Drugs, again


While the country was under lockdown 2.0, and everyone and every sector of activity had to make changes in how to conduct their activities, it seems that in one sector at least things didn’t change: it is business as usual in the world of drug trafficking. We do not have to go by only the latest drug haul that was unearthed by the Anti-Drug and Smuggling Unit at Pointe-aux-Cannoniers, for there is no before and after in that domain. Periodic drug seizures have continued to take place, and lockdown 1.0 did not have any different impact on the drug trafficking business.

It is true that other societal mishaps continue unabated too – fatal road accidents, thefts of all types, frauds and corruptions, sexual violence and murders – but the drug crimes are unique in that they involve ever larger and  mind-boggling sums of money. It is no longer millions or tens of millions. Not even hundreds – now it is about billions of rupees. Rs 3 billion is the estimate for the latest catch.

Whereas synthetic drugs have taken the country by storm over the past few years, targeting youth and infiltrating schools, the latest consignment would indicate that there is no shift in the landscape for consumption of the hard drugs, especially heroin which made up the lot at Pointe-aux-Cannoniers. There is still a clientele, judging by the amount seized. Ranging from the highest and most moneyed – rave parties – to those who have to beg, borrow or steal to procure the substance, creating social havoc, destroying families.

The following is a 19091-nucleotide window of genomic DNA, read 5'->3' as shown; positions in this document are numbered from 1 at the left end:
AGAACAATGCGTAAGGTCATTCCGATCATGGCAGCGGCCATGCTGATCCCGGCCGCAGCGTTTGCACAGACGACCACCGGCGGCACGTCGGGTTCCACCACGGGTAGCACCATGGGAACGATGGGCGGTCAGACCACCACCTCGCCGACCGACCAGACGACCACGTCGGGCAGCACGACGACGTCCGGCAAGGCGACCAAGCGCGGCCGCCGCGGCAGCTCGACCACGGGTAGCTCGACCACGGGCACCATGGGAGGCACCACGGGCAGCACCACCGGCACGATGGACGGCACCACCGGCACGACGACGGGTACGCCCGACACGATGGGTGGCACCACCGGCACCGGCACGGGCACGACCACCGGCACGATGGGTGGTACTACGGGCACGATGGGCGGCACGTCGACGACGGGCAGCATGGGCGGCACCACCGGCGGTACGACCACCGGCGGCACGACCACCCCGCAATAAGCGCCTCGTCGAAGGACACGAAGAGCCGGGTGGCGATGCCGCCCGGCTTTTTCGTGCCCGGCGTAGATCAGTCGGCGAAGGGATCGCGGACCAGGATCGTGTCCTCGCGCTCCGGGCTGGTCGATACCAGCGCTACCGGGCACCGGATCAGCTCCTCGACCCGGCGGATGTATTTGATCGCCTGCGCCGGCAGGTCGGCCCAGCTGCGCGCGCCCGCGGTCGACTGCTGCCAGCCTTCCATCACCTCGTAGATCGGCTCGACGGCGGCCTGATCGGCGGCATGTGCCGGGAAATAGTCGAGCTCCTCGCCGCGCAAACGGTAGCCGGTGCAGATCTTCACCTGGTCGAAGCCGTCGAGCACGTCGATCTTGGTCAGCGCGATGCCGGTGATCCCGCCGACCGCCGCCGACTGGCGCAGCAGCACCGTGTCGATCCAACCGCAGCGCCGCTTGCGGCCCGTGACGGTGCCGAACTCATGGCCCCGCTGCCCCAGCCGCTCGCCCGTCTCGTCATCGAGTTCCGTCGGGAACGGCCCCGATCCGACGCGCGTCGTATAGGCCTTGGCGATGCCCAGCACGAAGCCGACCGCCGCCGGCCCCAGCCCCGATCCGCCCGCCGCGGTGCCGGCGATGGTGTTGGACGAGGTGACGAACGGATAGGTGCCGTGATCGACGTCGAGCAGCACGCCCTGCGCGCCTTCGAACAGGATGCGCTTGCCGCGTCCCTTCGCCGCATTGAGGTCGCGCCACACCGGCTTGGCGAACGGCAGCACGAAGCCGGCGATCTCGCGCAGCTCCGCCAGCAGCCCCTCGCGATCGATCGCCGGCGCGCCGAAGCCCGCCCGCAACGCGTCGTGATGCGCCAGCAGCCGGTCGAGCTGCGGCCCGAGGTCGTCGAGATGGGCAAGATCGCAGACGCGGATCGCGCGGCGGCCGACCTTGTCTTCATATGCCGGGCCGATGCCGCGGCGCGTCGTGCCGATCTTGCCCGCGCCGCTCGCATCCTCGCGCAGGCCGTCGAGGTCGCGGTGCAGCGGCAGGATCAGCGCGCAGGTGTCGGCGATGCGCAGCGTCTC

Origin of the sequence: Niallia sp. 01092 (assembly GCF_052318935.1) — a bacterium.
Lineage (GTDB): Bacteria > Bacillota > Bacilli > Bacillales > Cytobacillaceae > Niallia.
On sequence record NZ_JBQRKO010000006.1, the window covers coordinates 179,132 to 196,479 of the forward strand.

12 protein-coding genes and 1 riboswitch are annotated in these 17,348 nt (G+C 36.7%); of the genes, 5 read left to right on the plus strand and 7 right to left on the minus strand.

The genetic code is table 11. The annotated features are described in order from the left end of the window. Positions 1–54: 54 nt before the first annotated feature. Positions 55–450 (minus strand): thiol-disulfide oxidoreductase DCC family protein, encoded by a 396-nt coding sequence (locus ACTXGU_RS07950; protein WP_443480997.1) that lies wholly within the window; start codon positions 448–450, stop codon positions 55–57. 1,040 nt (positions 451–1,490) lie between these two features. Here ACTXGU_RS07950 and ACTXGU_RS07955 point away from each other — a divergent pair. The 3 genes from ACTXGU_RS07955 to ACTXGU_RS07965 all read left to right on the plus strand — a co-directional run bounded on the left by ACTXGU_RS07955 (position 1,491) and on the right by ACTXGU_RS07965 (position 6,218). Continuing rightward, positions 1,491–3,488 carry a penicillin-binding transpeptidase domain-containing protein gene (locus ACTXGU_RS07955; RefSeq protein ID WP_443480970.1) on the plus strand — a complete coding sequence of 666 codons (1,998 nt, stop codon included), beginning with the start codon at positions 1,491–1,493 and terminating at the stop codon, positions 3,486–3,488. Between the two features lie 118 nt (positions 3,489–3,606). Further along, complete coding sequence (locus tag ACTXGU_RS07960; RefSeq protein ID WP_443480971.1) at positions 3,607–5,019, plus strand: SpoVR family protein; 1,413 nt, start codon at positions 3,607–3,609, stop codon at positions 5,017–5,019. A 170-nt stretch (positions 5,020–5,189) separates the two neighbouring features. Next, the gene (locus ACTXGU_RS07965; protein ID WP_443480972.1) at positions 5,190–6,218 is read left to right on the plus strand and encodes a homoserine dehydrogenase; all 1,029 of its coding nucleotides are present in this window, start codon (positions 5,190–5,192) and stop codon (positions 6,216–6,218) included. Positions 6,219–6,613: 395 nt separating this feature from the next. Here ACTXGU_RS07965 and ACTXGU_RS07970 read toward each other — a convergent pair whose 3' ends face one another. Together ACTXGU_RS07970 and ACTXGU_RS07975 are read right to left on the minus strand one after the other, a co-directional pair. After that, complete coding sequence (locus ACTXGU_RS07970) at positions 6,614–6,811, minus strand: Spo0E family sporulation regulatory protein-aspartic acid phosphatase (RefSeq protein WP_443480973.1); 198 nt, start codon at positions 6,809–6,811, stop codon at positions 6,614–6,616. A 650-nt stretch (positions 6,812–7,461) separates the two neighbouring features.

Whereas synthetic drugs have spread fast in particular because they are relatively easy to produce, with common chemicals that are readily available, and thus they are cheaper though more dangerous in terms of their effects – which have included deaths – heroin is of course the most expensive drug.

The question that naturally arises therefore is where does all this money come from to import drugs to the scale of billions of rupees? Those who are caught are clearly the small fries in the supply and distribution chain. The real issue is the source of such moneys. Investigative authorities must have their own methodologies to go about seeking the culprits, but this is clearly a herculean task that may get stuck on many reefs that they can make any headway. The network of all those engaged in the supply is likely to be vast and spread across countries and regions. 

Getting to the root of the matter is definitely walking into tiger territory, and and that is why it must be done within a legal framework that of necessity has international dimensions. A good way to continue would be to follow up on the recommendations of the Lam Shang Leen Commission Report. After all, in reply to a question from the Opposition at the time that the Report was made officially available, it was stated that a taskforce was to be set up to consider the implementation of the recommendations. Seeking clarification about where that taskforce has reached may begin to provide answers. In truth, though, will we ever get them! That is the worry. Meanwhile, the drug pandemic too will go on unabated.

* Published in print edition on 4 May 2021

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